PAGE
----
A University of Nebraska–Lincoln scientist is exploring new ways to build three-dimensional molecular structures that could have far-reaching impacts in electronics, medicine and more.
Siamak Nejati, assistant professor of chemical and biomolecular engineering, has received a five-year, $593,240 Faculty Early Career Development Program grant from the National Science Foundation to build on his previous research.
The technological advances made to control the synthesis and growth of molecular materials have been the cornerstone of many scientific discoveries. The goal of Nejati’s CAREER project is to realize a new green pathway that enables the high-precision deposition of ultra-thin porous and covalent organic frameworks. He will use a molecular layer deposition approach to construct films that feature a wide and tunable range of porosity in a solvent-free coating process.
Previously, scientists used a liquid-based process to synthesize these porous frameworks.
Nejati is honing a vapor-phase approach that can help form what are referred to as porous organic frameworks, or POFs, which are three-dimensional and much more versatile and easily assembled than their forerunners. The frameworks are composed of light elements such as carbon, nitrogen and oxygen. Scientists compare these materials and networks with LEGO bricks for their ability to be assembled in defined ways, forming a variety of topography and structures.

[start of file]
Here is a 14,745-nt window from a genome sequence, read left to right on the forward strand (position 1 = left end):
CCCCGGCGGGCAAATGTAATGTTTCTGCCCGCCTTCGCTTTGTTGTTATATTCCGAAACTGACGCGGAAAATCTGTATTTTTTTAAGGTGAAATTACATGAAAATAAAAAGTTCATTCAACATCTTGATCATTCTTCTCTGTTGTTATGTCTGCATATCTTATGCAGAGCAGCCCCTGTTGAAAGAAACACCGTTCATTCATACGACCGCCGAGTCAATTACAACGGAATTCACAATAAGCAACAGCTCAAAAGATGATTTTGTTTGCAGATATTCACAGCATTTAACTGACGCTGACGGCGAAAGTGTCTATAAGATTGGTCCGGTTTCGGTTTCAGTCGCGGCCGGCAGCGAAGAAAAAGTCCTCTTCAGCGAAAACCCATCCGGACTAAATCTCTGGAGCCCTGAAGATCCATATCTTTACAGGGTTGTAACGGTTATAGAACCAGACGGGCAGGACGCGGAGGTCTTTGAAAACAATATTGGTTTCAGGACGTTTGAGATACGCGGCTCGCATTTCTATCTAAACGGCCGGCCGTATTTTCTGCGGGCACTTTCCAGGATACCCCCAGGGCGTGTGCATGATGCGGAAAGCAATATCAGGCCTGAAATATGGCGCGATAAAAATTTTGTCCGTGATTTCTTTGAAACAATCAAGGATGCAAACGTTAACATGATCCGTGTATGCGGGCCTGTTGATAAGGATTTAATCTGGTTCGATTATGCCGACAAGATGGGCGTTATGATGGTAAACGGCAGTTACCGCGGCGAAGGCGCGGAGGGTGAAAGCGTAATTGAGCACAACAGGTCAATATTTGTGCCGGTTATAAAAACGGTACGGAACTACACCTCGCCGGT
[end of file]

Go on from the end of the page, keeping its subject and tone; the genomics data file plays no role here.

Nejati said the vapor-phase synthesis of POFs will enable integration of the films into energy-efficient, highly selective filters for gas and liquid separation schemes, along with electrodes for energy conversion and storage devices.
The proposed work will create a novel manufacturing process by allowing the synthesis of POFs that have not yet been processed as thin films. Moreover, the proposed research pathway allows for studying the physical and chemical properties of the frameworks, essential for developing fabrication processes with low environmental impact and energy footprints.
Nejati will leverage his materials-processing platform and separation science expertise to integrate organic frameworks as active layers in high-efficiency molecular separation technologies.
“In the past, we were mostly dealing with thin films of linear macromolecules,” he said. “Moving forward, we are trying to explore materials that can grow in more than one dimension. Now we can give them structures so we can explore different ways of arranging networks of materials. It is an easier-said-than-done task, and we are just at the beginning of it.
“Given the versatility, and the need for having these materials as thin films, this development can have a huge impact.
“In the next five years, a major milestone is to tune the porosity of these networks in situ,” Nejati said.
If scientists can achieve that, “it creates a lot of long-range possibilities” in electronics, opto-electronics, catalysis and more.
CAREER awards include an education and outreach component. Nejati plans to enhance participation of students from minority and underrepresented groups in STEM activities through a summer program to attract students to molecular engineering research. He plans to build on the existing infrastructure at Nebraska to conduct these outreach activities and enhance students’ experiences.
With the support of the Nebraska Center for Materials and Nanoscience, Nejati said he plans to develop a new interdisciplinary course centered on thin-film processing for semiconductor manufacturing. The resulting educational content, outreach activities and summer programs will be available to the public via Nebraska’s public digital library, Digital Commons.